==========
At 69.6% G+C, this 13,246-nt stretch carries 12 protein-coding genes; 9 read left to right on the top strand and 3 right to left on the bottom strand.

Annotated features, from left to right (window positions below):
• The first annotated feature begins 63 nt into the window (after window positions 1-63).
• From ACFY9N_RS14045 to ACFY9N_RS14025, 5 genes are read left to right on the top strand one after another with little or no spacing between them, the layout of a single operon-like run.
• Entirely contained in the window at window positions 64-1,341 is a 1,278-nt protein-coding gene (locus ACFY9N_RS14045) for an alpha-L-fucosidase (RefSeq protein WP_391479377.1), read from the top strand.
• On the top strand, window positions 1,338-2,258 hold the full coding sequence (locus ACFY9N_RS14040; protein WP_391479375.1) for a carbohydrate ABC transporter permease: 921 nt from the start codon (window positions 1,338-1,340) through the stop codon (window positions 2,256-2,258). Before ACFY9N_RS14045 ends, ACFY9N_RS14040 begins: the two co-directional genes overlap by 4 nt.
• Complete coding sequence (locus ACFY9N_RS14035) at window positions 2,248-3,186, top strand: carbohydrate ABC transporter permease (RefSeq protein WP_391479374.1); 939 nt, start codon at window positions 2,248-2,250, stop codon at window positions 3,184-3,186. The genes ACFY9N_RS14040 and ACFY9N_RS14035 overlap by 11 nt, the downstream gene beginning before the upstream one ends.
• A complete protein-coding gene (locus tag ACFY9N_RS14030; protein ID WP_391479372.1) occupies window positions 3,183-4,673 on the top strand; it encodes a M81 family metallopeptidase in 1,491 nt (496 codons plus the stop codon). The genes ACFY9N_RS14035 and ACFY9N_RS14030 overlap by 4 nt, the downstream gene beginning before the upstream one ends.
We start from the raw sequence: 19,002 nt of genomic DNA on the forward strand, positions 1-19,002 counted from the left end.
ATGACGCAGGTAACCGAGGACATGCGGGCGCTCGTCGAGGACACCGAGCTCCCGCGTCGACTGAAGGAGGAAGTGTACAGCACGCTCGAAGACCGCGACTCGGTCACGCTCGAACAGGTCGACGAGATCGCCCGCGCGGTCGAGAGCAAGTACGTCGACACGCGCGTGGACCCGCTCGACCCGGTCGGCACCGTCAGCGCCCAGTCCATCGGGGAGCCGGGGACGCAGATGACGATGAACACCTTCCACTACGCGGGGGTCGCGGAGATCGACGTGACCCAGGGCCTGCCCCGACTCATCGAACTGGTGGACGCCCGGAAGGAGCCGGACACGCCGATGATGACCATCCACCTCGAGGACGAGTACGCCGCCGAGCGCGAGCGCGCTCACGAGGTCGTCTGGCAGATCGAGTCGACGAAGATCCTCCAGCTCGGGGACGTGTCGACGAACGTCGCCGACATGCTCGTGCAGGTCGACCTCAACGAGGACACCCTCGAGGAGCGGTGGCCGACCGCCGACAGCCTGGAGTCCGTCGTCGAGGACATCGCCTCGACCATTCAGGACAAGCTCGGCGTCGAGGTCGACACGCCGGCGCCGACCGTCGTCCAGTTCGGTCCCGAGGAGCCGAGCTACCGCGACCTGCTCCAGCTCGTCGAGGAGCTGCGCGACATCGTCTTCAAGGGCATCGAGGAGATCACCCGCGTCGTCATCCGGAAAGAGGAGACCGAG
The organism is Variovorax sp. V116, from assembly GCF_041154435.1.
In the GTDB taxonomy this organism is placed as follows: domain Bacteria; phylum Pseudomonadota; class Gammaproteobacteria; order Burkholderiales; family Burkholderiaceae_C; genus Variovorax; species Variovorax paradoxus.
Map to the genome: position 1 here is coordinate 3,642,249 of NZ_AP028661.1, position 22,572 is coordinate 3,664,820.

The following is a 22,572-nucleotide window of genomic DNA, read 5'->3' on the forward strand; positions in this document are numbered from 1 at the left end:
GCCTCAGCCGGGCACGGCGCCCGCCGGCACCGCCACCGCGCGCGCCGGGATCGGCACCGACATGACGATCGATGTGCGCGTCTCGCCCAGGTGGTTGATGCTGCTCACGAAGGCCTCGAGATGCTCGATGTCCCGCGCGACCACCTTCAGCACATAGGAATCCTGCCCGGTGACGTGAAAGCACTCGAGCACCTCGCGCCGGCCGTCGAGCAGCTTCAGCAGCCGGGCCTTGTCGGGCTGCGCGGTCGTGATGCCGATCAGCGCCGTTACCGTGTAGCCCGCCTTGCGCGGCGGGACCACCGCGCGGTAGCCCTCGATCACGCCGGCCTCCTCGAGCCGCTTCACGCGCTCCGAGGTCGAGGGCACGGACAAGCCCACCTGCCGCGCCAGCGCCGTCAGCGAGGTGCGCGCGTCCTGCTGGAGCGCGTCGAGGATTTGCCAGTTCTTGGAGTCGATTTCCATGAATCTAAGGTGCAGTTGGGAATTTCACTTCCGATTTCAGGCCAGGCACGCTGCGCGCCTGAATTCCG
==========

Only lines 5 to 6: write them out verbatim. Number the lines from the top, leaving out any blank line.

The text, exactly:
• Entirely contained in the window at window positions 64-1,341 is a 1,278-nt protein-coding gene (locus ACFY9N_RS14045) for an alpha-L-fucosidase (RefSeq protein WP_391479377.1), read from the top strand.
• On the top strand, window positions 1,338-2,258 hold the full coding sequence (locus ACFY9N_RS14040; protein WP_391479375.1) for a carbohydrate ABC transporter permease: 921 nt from the start codon (window positions 1,338-1,340) through the stop codon (window positions 2,256-2,258). Before ACFY9N_RS14045 ends, ACFY9N_RS14040 begins: the two co-directional genes overlap by 4 nt.